The Journal writers noted that, “And even as China buys more U.S. farm products, it isn’t on pace to meet targets for purchases overall. Research from Peterson Institute for International Economics said under the agreement it was implied that Chinese imports would in 2020 be around $36.6 billion—or roughly $9.1 billion for the first quarter. In the first quarter, China’s imports were just $5.1 billion, although the trade deal didn’t go into effect until Feb. 14.”
The Journal article added that, “While consumer demand in China has fallen because of the pandemic, Beijing is looking to meet its targets by boosting food stockpiles, revising the way managers of state-owned firms are judged to include meeting phase-one targets, and increasing economic growth as the pandemic eases, said the people.”
And Reuters writers Florence Tan and Hallie Gu reported this week that, “A rare ethanol shipment of U.S. origin is expected to arrive in China this month, according to three industry sources and shipping data, probably the first such cargo since the two countries struck an initial trade deal in January.
“The market has been watching closely for signs of renewed trade in biofuel after China waived some additional tariffs on 696 American products, ethanol among them, to support purchases of U.S. farm goods, after the signing of the Phase 1 trade deal.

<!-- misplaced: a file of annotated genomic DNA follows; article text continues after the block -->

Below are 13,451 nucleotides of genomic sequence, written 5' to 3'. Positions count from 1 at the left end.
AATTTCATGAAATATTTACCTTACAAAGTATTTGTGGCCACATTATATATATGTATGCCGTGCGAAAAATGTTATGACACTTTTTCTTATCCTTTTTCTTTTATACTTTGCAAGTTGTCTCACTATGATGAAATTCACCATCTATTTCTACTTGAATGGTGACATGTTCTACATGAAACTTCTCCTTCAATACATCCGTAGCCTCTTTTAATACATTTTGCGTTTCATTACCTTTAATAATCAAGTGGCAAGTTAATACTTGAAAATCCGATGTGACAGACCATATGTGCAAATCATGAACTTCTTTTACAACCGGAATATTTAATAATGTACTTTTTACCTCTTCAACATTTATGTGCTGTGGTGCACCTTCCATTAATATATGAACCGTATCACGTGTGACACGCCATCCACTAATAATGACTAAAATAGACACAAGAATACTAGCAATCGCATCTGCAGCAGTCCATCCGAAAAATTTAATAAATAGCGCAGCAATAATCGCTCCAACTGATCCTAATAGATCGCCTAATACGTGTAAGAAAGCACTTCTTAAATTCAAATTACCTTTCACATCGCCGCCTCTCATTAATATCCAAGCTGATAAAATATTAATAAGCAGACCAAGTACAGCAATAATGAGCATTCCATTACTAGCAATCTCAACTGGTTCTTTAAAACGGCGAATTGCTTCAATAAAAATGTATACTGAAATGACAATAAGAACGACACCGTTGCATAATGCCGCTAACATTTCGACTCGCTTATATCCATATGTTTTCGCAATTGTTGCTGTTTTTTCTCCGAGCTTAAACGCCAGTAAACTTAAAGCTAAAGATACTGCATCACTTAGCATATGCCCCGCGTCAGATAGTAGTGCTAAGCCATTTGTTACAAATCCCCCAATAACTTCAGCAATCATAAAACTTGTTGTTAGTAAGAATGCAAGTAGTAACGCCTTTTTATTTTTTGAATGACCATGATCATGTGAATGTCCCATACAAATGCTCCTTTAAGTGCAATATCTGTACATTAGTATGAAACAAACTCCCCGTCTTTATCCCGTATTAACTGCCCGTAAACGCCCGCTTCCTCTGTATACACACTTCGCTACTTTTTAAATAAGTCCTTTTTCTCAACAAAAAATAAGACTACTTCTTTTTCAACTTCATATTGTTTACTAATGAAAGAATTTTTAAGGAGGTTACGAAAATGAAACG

“Oil tanker SC Chongqing, which loaded a cargo of about 9,000 tonnes at Oman’s Sohar port in April, is expected to arrive at Nanjing in eastern Jiangsu province on Friday, shipping data on Refinitiv Eikon showed.”
The Reuters article added that, “One of the sources, who track ethanol trades closely, said the vessel was carrying ethanol that originated from the United States and had been resold to China.
“The second source said a Chinese importer had bought the cargo from a Saudi seller at a low price, but it was not immediately clear why the U.S. ethanol cargo was exported from Oman and if it will face China’s import tariff.”
Keith Good is the Farm Policy News editor for the farmdoc project. He has previously worked for the USDA’s National Agricultural Statistics Service, and compiled the daily FarmPolicy.com News Summary from 2003-2015. He is a graduate of Purdue University (M.S.- Agricultural Economics), and Southern Illinois University School of Law.
Reuters writer Pavel Polityuk reported today that, "Most Ukrainian regions have started 2023 spring sowing, seeding a total of 293,000 hectares of various crops, the agriculture ministry said on Friday."